> header". I don't think there is one. Changing a resource with a 1 year max
> age is a terrible user experience, so bad that I truly doubt that people do
> it. 

Yea, I can understand your frustration.

These questions seem weird to me, though.  There are plenty of servers out there that change resources under the same URL within the max-age.  Its trivial to reproduce this on github.io and probably other sites.

To me what the "never-revalidate" means is really "I'm using a unique URL for this resource and I will give you a new URL if it ever changes".  That's somewhat orthogonal to max-age setting.

Saying that there is no use case for a long max-age without unique URLs does not mean servers won't do that.  I don't know why we would want a magic inference from the browser here when the server could just be explicit.

Martin, do you have any opinions here?
Comment 18 User image Patrick McManus [:mcmanus] 2016-04-26 08:31:52 PDT
Thanks for unearthing the httpbis thread. A few thoughts based on that:

* I would change the name from never-revalidate to immutable. Mark makes the point that never-revalidate, as proposed, is really about browser behavior and therefore could live somewhere else.. but we actually don't want this to be about proscribing behavior, we're trying to communicate a property of the resource - which is that it never changes. Its most applicable to caching policy, so Cache-Control extension is a decent place to put it.

* As far as enthusiasm - nothing like running code and experience to focus the mind. That's why there is an extension mechanism. Just have to be open to modifying the approach based on evidence as it comes in.

* http in general doesn't try and insist you use the most recent variant of a resource.. there is nothing conceptually wrong with a resource that changes every day with a max-age of a year and we shouldn't try and undermine that.. but a new property like immutable that indicates this is not the case is certainly new information that will influence cache management policy.

Cache-Control: max-age=36500000, immutable

I think I'd work on that. We'd want to get an agreement with Chrome (if possible) and then get some deployment data potentially leading to a I-D if we're all happy with it.

This would obviously also significantly improve page load time.
Comment 19 User image Ben Maurer 2016-04-26 08:40:08 PDT
We'd be happy to put in an immutable attribute. Sounds like the next step here is to get a patch that implements this so that we could test that out.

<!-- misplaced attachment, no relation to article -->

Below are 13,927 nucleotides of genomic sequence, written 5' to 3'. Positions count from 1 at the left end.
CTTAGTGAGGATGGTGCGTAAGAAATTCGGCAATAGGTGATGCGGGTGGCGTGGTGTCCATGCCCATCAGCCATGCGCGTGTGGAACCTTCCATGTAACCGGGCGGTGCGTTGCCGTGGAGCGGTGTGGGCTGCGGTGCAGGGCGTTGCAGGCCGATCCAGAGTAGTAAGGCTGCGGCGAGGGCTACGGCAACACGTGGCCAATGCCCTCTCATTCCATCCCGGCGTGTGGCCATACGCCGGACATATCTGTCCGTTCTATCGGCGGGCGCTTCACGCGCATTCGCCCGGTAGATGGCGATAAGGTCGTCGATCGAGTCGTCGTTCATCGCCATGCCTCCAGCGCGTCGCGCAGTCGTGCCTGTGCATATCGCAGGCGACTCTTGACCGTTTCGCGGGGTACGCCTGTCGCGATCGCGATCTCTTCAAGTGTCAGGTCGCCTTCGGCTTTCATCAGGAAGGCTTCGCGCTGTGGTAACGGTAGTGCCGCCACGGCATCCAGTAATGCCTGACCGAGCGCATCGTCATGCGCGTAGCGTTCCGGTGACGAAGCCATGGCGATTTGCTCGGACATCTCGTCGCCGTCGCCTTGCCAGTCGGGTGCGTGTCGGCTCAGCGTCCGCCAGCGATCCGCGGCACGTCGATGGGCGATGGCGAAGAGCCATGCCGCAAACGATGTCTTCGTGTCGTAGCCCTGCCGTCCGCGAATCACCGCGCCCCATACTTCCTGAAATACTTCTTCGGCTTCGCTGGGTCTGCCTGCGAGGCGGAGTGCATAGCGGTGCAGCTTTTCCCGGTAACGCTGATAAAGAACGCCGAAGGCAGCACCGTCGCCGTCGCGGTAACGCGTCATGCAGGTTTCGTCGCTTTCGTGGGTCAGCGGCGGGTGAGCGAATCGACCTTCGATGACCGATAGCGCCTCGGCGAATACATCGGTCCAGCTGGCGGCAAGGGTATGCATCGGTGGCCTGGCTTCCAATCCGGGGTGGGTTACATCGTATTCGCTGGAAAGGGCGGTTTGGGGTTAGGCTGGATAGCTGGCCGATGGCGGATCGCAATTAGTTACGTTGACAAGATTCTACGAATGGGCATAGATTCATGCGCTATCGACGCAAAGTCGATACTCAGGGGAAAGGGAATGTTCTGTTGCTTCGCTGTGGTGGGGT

I'll talk with the chrome team about this idea. They're committed to solving this problem in some fashion.
Comment 20 User image Ben Kelly [not reviewing due to deadline][:bkelly] 2016-04-26 08:43:09 PDT
Ah, sounds like Patrick has things in hand here.  Sorry for roping you in Martin.
Comment 21 User image Jason Duell [:jduell] (needinfo me) 2016-04-26 10:57:27 PDT
I'm late to the thread here, but I agree with Patrick about adding "immutable".  (I'm torn--it would be really nice to have a solution that just rolls out w/o lots of server changes, like the "don't revalidate if expires in more than a week" heuristic.  But my gut says we'd break stuff, and in hard to debug ways.)
Comment 22 User image Martin Thomson [:mt:] 2016-04-26 17:57:56 PDT
No worries Ben.  I'm across the issue.  I've offered Ben M my assistance in getting specs written when that happens.

I think that we should look at shipping this, but we might want to ignore the immutability thing under certain circumstances.  We could require stronger integrity mechanisms rather than etag as a signal that the origin is serious: e.g., https://tools.ietf.org/html/draft-thomson-http-mice
Comment 23 User image :Ehsan Akhgari (busy) 2016-04-26 23:20:07 PDT
(In reply to Jason Duell [:jduell] (needinfo? me) from comment #21)
> I'm late to the thread here, but I agree with Patrick about adding
> "immutable".  (I'm torn--it would be really nice to have a solution that
> just rolls out w/o lots of server changes, like the "don't revalidate if
> expires in more than a week" heuristic.  But my gut says we'd break stuff,
> and in hard to debug ways.)

How about having an additional Cache-Control extension like "immutable-subresources" or some such which would mean that subresources for the response are all immutable?  And we can make it work with a <meta http-equiv> tag served in the main page.  With that, if the server wants to have only some subresources immutable it can be configured to use the immutable extension for those responses, otherwise you could just serve a <meta http-equiv="Cache-Control" content="max-age=36500000, immutable-subresources"> in their HTML markup, and that would satisfy the use case in comment 0 without any server configuration changes.